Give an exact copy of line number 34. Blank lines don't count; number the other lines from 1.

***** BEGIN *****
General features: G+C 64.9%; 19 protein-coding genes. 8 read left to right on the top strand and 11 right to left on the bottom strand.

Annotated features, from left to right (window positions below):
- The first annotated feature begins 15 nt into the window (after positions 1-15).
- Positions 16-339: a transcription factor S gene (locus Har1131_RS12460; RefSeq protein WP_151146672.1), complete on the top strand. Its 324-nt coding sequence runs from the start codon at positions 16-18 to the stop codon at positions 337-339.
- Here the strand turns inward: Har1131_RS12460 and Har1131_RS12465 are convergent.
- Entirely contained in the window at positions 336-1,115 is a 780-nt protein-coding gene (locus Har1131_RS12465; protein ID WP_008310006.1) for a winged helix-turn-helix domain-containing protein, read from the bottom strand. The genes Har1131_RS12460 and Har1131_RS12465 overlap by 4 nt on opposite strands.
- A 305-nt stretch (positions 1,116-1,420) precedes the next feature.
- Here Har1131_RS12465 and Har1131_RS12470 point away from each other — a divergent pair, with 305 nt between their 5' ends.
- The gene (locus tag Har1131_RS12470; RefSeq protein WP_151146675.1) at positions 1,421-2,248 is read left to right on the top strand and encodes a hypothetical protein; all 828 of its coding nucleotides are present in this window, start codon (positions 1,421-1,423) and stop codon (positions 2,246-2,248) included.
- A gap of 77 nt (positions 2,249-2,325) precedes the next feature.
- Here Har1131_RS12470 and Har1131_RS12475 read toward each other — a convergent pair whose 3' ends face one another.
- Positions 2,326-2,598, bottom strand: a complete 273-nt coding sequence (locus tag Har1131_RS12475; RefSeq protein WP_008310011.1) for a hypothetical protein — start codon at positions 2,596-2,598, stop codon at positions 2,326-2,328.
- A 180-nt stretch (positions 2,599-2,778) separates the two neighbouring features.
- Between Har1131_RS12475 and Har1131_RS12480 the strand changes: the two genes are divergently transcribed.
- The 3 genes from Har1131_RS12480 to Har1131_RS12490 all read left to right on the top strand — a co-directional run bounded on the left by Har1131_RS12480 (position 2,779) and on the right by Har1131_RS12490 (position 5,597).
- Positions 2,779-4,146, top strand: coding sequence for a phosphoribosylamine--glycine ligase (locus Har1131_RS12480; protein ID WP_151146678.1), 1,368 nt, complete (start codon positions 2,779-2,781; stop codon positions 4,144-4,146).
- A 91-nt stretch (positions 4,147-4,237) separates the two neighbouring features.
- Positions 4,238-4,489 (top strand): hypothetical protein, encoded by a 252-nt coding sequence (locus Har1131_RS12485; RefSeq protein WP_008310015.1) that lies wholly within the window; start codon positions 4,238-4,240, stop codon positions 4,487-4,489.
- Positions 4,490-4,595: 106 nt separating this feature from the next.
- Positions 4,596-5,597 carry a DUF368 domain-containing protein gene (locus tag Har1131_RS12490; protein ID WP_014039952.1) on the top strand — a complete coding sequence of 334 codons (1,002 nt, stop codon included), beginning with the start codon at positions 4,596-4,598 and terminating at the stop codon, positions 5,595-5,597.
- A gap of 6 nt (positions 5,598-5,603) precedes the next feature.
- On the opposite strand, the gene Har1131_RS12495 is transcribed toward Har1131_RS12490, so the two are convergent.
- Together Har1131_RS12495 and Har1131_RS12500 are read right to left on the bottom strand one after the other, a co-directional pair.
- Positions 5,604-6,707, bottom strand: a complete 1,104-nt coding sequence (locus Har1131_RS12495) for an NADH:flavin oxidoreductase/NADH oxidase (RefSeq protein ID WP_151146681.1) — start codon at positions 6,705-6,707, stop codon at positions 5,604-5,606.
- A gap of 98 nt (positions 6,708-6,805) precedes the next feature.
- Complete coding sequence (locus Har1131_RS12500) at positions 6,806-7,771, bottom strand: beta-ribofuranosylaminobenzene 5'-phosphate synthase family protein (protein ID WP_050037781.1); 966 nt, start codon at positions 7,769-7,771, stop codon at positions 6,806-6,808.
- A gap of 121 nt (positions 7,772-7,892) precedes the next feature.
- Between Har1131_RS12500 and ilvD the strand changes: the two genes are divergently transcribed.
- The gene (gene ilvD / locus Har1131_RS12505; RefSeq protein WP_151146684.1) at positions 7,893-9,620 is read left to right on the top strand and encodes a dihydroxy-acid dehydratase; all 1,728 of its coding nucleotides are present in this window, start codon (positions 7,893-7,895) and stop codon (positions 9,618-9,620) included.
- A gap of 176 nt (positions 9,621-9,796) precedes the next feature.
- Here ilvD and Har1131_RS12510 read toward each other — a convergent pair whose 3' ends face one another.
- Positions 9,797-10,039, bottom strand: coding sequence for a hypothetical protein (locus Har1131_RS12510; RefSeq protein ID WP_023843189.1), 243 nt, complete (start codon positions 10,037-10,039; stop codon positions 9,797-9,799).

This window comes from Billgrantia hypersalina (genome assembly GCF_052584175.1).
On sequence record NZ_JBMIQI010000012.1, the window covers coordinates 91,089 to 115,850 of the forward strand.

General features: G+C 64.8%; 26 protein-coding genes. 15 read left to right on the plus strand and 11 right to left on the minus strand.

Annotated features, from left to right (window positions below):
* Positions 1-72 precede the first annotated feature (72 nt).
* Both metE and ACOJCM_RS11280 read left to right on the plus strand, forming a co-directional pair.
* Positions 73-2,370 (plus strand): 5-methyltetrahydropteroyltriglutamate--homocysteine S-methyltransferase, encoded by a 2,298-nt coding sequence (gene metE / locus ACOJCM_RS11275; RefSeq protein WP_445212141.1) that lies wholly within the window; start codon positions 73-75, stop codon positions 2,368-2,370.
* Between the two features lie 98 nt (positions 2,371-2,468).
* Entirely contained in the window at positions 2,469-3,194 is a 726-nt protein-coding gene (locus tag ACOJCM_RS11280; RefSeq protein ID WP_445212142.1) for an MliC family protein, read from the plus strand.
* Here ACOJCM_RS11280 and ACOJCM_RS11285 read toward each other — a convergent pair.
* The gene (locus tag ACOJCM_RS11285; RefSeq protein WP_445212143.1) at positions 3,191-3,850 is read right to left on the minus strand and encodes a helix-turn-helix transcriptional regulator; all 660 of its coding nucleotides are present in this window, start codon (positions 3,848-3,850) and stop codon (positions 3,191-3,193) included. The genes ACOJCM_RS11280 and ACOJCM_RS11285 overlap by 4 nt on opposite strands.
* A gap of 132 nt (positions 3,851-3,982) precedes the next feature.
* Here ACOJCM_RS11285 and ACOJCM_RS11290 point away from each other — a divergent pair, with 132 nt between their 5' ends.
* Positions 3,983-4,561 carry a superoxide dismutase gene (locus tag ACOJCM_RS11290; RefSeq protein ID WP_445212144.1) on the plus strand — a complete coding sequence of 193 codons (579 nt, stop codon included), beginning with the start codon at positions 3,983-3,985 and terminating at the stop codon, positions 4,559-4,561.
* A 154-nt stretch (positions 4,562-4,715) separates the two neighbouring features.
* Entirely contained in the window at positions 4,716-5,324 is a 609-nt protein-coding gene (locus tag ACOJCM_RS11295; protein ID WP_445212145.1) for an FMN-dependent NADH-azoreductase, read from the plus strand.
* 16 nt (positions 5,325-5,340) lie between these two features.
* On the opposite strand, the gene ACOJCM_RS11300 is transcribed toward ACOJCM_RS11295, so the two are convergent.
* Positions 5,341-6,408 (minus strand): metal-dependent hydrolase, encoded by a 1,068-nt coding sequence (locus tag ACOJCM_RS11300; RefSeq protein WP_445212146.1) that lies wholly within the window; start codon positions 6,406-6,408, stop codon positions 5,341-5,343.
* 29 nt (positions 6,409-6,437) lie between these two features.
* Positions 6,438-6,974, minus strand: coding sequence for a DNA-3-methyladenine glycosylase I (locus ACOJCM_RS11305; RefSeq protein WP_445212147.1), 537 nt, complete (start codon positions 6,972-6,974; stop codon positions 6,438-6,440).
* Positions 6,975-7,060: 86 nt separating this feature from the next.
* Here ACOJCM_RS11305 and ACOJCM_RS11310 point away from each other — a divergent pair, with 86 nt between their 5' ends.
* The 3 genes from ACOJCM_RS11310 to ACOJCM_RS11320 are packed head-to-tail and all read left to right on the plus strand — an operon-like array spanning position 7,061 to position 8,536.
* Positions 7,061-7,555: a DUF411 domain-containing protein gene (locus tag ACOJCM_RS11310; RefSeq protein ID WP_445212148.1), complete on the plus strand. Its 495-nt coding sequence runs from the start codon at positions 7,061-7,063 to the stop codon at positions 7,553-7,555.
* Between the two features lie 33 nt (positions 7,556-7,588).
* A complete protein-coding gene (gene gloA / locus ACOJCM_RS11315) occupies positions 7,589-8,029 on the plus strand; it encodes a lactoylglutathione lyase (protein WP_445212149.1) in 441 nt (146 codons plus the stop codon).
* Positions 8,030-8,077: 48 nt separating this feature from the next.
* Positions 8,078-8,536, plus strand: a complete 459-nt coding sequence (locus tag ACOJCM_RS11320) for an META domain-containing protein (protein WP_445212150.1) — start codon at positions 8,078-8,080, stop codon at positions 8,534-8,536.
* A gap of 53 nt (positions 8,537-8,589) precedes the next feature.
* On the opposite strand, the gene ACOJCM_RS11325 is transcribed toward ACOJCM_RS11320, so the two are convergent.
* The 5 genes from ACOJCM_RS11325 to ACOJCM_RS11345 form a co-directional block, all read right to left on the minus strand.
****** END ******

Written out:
On sequence record NZ_JBMIQI010000012.1, the window covers coordinates 91,089 to 115,850 of the forward strand.